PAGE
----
First published in THE NEW YORKER in 1950, this is the story of a GI near the end of the war who meets a precocious young girl and her precocious brother in a restaurant after observing them at choir practice. He has an engaging conversation with her, finally promising to write a story for her. The second scene is the story he writes and the squalor is the shell shock he is experiencing as the war winds down. He receives a letter from her and enclosed is her dead father's watch, the face broken in transit.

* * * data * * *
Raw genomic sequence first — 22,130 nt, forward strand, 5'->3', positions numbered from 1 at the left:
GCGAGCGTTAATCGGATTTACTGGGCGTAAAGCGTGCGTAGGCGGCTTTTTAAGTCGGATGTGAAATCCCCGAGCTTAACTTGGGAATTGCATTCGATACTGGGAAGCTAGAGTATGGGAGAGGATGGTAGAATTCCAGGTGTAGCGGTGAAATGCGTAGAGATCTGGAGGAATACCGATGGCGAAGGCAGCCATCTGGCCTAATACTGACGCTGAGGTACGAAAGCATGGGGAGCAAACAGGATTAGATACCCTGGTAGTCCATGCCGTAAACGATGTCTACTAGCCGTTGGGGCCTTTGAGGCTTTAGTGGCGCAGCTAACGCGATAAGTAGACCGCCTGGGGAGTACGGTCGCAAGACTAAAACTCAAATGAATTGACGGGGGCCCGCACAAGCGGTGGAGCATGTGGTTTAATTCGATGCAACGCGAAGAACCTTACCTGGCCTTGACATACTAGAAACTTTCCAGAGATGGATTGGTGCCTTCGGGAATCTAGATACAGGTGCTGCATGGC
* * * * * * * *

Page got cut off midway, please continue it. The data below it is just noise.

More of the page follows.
This one is collected in NINE STORIES. Literary writers today aren't as easy to read as the ones of an earlier generation: i.e. Updike, Cheever, Mailer, Bellow, McCuller, Cather, etc. Their style of writing did not call as much attention to itself and the point was usually fairly discernible. At least to me. What do you think?